Essay on ancient Roman and Greek architecture comparison

roman / greek / architecture / ancient greece / ancient rome / temple / construction / Colosseum / pantheon / building

Ancient Greek architecture is featured by two main orders, namely the Doric and the Ionic. Greeks effectively applied these architectural styles in constructing buildings, theatres and temples. The Doric style was predominantly applied in mainland Greece with a further spread to the Greek settlements in Italy. The Ionic style was applied in Ionia and the Aegean islands. At that, the Doric style was more austere and formal, whereas the Ionic was more decorative and relaxed.

The styles are mostly reflected in the three orders of column capitals, bearing different decoration and design features. The examples of the Doric order are the Temple of Hephaestus and Parthenon Athens. In turn, the Iconic masterpieces include the temple of Athena Nike on the Acropolis and the Erechtheum. The Ionic order gained dominance during the Hellenistic period, however was prone to a great deal of resistance by many Greek States.

Compared to Romans, in their architectural constructions and designs the ancient Greeks applied wood for roof beams, plaster for bathtubs, brick for walls, marble and limestone for walls, columns, and upper portions of public buildings and temples, terracotta for ornaments and roof tiles, and metals for decorative details to construct civic, religious, domestic, recreational, and funerary buildings.

The commonest form of Greek public architecture was temple, with altar standing under the open sky in the sacred or temenos fane before the temple. Temples were closely associated with the cult of the god. Palaestra (gymnasiums) served as the social centre for males, namely physical exercises and athletic contests.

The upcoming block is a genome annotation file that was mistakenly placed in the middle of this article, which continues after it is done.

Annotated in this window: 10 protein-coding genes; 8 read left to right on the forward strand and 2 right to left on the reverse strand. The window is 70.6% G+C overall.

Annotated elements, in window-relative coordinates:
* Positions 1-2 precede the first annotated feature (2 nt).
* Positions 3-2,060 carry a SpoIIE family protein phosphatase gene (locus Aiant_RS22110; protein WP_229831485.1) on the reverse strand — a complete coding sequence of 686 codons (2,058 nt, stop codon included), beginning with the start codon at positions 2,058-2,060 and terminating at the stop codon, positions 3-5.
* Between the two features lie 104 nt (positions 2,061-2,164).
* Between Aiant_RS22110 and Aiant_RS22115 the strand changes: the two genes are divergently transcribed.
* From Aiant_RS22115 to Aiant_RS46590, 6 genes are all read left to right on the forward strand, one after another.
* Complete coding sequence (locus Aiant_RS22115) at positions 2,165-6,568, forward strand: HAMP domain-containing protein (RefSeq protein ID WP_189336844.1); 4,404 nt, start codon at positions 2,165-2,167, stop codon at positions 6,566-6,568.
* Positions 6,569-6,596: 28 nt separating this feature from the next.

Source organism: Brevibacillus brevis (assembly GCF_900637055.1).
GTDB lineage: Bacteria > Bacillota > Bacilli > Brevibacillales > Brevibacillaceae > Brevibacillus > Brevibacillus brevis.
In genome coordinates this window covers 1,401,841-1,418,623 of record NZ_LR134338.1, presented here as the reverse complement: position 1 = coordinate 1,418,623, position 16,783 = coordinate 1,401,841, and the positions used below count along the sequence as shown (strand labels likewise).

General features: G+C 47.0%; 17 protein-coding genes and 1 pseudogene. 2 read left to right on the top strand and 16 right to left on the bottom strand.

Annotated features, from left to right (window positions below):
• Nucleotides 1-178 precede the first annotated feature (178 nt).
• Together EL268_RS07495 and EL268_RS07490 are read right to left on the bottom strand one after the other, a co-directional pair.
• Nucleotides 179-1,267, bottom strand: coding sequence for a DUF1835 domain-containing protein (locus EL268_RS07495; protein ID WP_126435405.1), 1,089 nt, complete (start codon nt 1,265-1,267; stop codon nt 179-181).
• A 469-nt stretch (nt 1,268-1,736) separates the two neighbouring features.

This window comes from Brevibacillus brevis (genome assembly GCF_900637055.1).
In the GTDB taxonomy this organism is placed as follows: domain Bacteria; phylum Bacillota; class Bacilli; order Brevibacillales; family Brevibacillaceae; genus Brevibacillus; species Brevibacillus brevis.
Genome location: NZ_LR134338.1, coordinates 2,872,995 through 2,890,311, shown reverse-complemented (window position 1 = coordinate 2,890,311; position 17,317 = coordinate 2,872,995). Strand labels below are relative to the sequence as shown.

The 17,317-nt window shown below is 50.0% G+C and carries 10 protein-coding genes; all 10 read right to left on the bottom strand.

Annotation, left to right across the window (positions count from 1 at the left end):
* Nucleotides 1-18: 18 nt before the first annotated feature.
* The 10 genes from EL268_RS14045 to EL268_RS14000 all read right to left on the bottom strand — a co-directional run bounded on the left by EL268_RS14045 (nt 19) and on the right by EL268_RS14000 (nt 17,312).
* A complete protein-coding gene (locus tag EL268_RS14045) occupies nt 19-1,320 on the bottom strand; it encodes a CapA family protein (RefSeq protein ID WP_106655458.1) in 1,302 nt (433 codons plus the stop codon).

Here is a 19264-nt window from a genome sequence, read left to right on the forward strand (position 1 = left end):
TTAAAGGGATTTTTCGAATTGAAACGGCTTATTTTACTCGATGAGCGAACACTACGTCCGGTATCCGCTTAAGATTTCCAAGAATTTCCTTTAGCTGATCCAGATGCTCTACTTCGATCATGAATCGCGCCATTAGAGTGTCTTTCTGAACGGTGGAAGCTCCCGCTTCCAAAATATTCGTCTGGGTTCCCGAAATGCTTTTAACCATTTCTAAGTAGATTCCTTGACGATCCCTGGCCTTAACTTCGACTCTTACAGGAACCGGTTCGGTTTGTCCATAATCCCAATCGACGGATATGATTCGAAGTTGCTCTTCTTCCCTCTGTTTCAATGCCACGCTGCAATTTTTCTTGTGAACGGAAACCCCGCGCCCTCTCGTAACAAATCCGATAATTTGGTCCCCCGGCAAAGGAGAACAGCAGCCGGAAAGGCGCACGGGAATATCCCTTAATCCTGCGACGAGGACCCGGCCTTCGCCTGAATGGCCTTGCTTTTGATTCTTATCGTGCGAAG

Council chambers in Greek cities served the functions of a meeting place for the town council and court houses. In contrast to ancient Romans, Greeks did not apply domes and arches, and therefore could not build constructions with huge interior spaces. Theaters were the specific spots in al ancient Greek towns used either for public meetings or dramatic performances. The theatres were constructed in the form of semi-circle extending round the central performance area.

Ancient Romans, on the other hand, developed their architecture on the basis of the standards of the classical Greek architecture. Arch and Dome are regarded as the distinctive features of the ancient Roman architecture. Roman buildings significantly differed from those of Greek and so the new architectural style was created. Mainly because of high population densities and wealth in the cities, the ancient Romans discovered their own architectural solutions.

In particular, they applied arches and vaults as well as building materials enabling them to attain the unprecedented progress in the construction of public structures. The Colosseum, the basilicas, the Baths of Caracalla and the baths of Diocletian, the aqueducts of Rome, the Pantheon, are all relevant proofs of genuinely Roman architectural innovations.

These impressive buildings all served important public functions, In contrast to Greek aesthetic axioms; these objectives were attained with a wide scope of public effect.

As well as this, Roman architecture was determined depending on the Roman religion. The Pantheon, for example, is an amazing engineering construction created to serve purely religious purposes and religious services


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